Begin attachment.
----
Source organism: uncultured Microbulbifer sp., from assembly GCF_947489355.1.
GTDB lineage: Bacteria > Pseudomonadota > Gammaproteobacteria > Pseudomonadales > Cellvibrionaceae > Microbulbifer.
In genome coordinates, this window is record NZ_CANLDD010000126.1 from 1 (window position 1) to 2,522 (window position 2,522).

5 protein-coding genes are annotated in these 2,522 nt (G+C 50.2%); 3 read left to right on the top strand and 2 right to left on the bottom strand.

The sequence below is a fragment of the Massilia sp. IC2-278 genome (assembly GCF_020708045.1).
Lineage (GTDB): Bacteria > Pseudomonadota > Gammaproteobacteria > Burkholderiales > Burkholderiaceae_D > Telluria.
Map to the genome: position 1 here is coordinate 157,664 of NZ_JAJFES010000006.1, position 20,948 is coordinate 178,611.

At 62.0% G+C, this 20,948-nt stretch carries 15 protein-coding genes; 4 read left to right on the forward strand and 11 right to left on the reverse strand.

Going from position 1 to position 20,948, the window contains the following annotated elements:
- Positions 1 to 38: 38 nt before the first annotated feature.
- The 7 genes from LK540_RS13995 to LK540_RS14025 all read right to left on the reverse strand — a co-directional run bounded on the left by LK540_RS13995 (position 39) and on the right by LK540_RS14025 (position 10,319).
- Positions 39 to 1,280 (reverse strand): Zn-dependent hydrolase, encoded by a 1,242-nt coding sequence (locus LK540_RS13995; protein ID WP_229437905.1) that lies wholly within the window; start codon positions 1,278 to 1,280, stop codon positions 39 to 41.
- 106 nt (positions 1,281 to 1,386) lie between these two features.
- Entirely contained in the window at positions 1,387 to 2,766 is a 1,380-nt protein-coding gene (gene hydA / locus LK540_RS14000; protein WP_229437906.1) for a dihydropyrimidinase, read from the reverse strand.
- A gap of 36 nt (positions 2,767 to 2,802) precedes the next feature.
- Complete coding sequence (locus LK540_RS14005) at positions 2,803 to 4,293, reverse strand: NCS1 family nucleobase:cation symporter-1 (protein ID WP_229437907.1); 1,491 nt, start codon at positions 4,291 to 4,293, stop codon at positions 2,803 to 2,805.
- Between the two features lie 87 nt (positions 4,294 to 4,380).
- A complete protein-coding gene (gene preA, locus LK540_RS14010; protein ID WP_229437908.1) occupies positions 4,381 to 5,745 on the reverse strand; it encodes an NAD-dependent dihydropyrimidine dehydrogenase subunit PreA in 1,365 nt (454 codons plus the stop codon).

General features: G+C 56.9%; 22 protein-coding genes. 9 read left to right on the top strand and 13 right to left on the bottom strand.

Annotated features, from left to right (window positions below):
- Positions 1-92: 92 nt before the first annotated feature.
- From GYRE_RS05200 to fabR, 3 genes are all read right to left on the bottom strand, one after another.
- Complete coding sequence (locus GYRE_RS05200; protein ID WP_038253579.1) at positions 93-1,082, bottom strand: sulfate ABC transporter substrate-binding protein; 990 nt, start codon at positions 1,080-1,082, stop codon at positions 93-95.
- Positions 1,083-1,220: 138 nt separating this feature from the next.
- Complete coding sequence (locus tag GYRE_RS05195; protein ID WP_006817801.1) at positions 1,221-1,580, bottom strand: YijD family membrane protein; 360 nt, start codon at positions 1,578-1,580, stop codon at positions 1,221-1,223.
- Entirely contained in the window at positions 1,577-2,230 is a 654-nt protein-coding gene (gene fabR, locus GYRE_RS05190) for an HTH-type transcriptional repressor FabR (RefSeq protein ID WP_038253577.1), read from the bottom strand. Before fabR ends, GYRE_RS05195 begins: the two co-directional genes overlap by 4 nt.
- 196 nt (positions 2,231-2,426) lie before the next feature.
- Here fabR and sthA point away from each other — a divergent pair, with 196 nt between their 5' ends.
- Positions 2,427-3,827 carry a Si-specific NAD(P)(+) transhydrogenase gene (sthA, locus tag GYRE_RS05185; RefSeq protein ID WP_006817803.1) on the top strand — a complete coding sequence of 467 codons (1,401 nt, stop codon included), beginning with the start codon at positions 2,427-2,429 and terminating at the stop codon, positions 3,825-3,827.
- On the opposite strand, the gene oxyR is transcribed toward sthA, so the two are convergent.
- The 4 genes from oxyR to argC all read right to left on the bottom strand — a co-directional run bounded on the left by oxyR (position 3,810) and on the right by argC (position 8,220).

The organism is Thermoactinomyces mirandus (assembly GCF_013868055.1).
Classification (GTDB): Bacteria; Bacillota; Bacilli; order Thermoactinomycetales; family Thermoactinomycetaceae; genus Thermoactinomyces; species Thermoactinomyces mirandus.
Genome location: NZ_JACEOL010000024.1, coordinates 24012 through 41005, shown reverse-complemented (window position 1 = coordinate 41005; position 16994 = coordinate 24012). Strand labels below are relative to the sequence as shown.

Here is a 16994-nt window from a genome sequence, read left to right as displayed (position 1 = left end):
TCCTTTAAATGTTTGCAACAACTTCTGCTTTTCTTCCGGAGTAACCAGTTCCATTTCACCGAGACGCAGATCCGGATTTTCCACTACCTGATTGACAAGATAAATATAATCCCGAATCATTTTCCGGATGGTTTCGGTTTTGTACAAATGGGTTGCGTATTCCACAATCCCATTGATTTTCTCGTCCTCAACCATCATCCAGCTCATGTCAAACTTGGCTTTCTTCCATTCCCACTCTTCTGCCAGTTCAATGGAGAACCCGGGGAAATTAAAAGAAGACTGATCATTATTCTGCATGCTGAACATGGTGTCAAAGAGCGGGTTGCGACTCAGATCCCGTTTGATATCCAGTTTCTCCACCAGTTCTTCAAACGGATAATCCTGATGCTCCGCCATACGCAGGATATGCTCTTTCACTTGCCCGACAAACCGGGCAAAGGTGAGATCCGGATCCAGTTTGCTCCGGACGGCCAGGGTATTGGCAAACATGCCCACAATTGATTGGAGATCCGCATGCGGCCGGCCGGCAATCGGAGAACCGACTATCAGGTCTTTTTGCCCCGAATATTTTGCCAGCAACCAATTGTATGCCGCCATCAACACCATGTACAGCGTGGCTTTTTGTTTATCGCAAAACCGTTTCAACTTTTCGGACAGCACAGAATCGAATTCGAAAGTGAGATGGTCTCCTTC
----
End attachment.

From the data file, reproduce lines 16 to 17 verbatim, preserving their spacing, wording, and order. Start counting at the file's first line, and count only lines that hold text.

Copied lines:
- Complete coding sequence (locus LK540_RS14005) at positions 2,803 to 4,293, reverse strand: NCS1 family nucleobase:cation symporter-1 (protein ID WP_229437907.1); 1,491 nt, start codon at positions 4,291 to 4,293, stop codon at positions 2,803 to 2,805.
- Between the two features lie 87 nt (positions 4,294 to 4,380).